SEATTLE — Washington Mutual Inc. has begun offering a new mortgage and home equity line of credit bundled into a single loan that allows customers to reset interest rates or switch between fixed and adjustable rates up to twice a year without having to refinance.
The Seattle-based thrift said WaMu Mortgage Plus is designed to help consumers take advantage of changes in their financial needs or market conditions without having to bother with mounds of refinancing paperwork or steep fees.
“We constructed this product with an eye toward what we think is a very large group of customers ... looking for more control and flexibility,” Steve Rotella, Washington Mutual’s president and chief operating officer, told The Associated Press.
Washington Mutual, the country’s largest savings and loan, began offering WaMu Mortgage Plus in mid-March and is kicking off a nationwide marketing push Thursday.
The company will charge customers $250 each time they reset terms of their mortgage-home equity loan, up to twice a year, though the first reset will be free. It won’t cost anything to switch from a fixed rate — generally viewed as the safer option — to an adjustable rate.
Borrowers have to put 10 percent down, but Washington Mutual charges no origination fees and waives various other costs home buyers typically pay, such as appraisal and title fees.
Once borrowers begin paying down their mortgage, they’ll be able to tap into their equity with a check, cash advance or, in most states, a credit card. That available line of credit will grow as they pay down their mortgage.
Rotella said that by giving customers a simpler way to get cash for remodeling projects, college tuition and the like, Washington Mutual should be able to retain customers who might otherwise refinance with another lender.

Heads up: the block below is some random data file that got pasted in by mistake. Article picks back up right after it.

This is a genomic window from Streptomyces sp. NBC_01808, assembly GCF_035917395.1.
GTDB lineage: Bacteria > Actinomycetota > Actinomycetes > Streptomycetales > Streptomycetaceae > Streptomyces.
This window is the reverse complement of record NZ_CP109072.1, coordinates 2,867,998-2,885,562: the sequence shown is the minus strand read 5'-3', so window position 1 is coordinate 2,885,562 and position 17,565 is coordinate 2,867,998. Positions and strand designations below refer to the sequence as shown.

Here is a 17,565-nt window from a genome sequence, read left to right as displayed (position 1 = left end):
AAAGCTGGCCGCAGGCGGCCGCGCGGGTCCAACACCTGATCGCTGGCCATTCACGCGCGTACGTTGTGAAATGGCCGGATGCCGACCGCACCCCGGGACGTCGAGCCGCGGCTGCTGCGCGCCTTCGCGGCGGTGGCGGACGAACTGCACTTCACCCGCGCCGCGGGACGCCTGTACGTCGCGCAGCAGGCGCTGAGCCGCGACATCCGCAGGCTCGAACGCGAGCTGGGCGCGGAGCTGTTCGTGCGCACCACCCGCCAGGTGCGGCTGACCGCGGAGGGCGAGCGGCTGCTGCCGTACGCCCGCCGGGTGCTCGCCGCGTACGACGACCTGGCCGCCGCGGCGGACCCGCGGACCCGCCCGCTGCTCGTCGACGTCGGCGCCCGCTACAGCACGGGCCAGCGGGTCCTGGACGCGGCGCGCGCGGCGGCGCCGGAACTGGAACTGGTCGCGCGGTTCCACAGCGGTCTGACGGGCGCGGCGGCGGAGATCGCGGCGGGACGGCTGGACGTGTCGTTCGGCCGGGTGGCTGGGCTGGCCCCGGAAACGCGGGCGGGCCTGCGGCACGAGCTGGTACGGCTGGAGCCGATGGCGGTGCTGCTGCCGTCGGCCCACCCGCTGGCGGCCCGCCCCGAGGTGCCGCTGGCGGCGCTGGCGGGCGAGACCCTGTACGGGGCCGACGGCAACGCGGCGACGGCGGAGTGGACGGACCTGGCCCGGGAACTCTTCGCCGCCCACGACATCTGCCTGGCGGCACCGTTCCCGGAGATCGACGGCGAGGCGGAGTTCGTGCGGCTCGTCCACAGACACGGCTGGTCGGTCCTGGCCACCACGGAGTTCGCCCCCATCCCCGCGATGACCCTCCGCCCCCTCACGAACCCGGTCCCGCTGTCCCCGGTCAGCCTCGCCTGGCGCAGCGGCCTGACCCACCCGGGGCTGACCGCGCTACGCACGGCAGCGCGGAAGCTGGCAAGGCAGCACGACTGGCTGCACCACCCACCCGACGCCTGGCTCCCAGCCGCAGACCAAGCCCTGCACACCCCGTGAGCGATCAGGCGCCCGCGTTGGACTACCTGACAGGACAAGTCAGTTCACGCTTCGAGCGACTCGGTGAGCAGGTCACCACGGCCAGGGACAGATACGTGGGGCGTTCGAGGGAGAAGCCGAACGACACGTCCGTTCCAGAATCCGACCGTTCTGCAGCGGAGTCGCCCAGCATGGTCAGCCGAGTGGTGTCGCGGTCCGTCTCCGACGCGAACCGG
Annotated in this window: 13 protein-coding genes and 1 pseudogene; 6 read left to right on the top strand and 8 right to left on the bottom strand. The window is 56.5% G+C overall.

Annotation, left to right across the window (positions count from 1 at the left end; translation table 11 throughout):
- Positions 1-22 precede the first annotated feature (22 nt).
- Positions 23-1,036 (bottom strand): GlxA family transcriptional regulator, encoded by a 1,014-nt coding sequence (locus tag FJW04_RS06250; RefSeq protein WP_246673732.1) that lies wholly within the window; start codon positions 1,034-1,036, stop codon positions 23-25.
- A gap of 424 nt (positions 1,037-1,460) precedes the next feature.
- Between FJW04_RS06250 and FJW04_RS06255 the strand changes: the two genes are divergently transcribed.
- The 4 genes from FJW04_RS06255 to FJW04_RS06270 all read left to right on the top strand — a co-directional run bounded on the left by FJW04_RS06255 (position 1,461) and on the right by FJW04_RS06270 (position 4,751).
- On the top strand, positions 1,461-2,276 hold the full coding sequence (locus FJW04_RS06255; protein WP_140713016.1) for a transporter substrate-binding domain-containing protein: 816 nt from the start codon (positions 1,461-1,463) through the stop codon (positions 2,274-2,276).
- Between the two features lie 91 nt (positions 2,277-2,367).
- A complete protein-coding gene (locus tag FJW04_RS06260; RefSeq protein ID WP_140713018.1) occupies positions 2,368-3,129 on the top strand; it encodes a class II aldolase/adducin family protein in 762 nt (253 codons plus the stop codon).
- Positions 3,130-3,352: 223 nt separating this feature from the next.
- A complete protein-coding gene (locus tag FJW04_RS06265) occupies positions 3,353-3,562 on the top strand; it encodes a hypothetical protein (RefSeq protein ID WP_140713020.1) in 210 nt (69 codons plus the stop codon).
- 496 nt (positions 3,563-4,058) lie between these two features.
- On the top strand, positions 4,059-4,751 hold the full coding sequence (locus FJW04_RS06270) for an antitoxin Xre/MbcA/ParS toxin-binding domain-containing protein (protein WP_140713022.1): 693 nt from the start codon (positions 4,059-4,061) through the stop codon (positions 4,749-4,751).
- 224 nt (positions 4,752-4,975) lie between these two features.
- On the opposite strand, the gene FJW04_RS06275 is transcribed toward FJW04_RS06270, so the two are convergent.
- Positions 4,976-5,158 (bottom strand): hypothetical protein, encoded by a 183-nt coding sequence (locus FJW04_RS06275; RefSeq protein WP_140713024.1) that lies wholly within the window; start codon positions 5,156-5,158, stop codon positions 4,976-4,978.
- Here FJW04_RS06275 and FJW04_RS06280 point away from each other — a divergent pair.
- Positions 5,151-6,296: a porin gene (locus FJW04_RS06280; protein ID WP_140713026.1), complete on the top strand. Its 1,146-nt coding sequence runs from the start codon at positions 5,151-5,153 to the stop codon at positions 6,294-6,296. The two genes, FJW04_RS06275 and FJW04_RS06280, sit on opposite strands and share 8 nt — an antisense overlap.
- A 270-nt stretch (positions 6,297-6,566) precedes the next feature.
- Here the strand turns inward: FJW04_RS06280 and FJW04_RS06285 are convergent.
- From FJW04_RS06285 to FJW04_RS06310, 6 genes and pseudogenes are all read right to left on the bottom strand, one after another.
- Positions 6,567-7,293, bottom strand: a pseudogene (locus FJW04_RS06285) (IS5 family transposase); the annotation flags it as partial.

Rotella acknowledged that some banks offer products with similar features, but he predicted that Washington Mutual “will grab market share from our competitors” because it’s the only one offering the features as an all-in-one package.
WaMu Mortgage Plus is not available to subprime consumers, those who pay higher interest rates because of sketchy credit histories or low income.
Customers who get the new loan can choose between the conventional method of paying both interest and principal or making interest-only payments.
Washington Mutual’s home loan group has suffered amid a stumbling housing market, losing more than $250 million in the past three fiscal quarters.
The company places much of the blame on rising delinquencies and defaults among subprime borrowers. It has reined in its subprime business, and expects an improving economy and strength in prime lending — including its latest offering — to boost the home loan unit back to profitability.
“As the home loans organization continues to improve, this is just going to accelerate the momentum we believe we’re building in that business,” Rotella said.
Without disclosing how many customers have signed up for WaMu Mortgage Plus since it was first offered, Rotella said the company is pleased so far. “It’s been above our early expectations by a fair amount,” he said.
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